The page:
Iztaccíhuatl is a 5,230 m dormant volcanic mountain in Mexico located on the border between the State of Mexico and Puebla. It is the nation’s third highest, after Pico de Orizaba 5,636 m and Popocatépetl 5,426 m.
This mountain is surrounded by mystery and legends that goes back to the Aztecs and even to previous cultures.
One of the mysteries: The unexplained lights that appear above the volcano. On April 4, 2017 a web camera recorded a huge Sphere which increases in brightness before it apparently descends into the crater of the volcano.
We may wonder whether these returning lights have something to do with an Aztec legend.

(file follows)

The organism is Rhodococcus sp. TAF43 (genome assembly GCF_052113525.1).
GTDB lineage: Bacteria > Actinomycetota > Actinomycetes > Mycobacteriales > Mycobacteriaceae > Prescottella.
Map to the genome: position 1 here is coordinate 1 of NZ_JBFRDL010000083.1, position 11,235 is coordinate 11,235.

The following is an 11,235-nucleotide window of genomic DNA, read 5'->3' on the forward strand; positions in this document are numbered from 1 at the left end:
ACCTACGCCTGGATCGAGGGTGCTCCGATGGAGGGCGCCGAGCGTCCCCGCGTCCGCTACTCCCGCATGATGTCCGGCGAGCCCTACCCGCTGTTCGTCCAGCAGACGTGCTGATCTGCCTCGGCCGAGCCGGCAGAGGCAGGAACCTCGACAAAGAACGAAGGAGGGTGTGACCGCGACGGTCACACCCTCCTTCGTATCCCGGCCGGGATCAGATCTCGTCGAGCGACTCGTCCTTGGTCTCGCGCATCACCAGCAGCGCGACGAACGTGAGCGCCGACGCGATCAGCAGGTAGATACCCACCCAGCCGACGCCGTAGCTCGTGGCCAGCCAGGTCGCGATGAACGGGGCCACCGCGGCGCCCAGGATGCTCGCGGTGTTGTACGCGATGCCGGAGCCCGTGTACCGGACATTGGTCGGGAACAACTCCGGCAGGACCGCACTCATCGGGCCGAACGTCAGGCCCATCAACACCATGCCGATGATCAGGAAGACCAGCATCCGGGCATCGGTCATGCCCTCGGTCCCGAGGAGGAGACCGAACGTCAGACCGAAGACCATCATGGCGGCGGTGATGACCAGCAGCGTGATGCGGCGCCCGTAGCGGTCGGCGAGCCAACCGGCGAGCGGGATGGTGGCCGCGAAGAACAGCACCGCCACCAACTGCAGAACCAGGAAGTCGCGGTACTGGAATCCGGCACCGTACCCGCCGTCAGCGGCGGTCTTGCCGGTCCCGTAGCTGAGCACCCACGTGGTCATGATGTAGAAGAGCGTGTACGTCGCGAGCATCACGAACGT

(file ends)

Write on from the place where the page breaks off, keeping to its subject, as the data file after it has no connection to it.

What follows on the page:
According to Aztec mythology, Iztaccíhuatl was a princess who fell in love with one of her father’s warriors, Popocatépetl.
The emperor sent Popocatépetl to war in Oaxaca, promising him Iztaccíhuatl as his wife when he returned (which Iztaccíhuatl’s father presumed he would not).
Iztaccíhuatl was falsely told Popocatépetl had died in battle, and believing the news, she died of grief.
When Popocatépetl returned to find his love dead, he took her body to a spot outside Tenochtitlan and kneeled by her grave. The gods covered them with snow and changed them into mountains.
Iztaccíhuatl’s mountain is called “White Woman” (from the nahuatl iztac “white” and cihuatl “woman”) because it resembles a woman lying on her back, and is often covered with snow.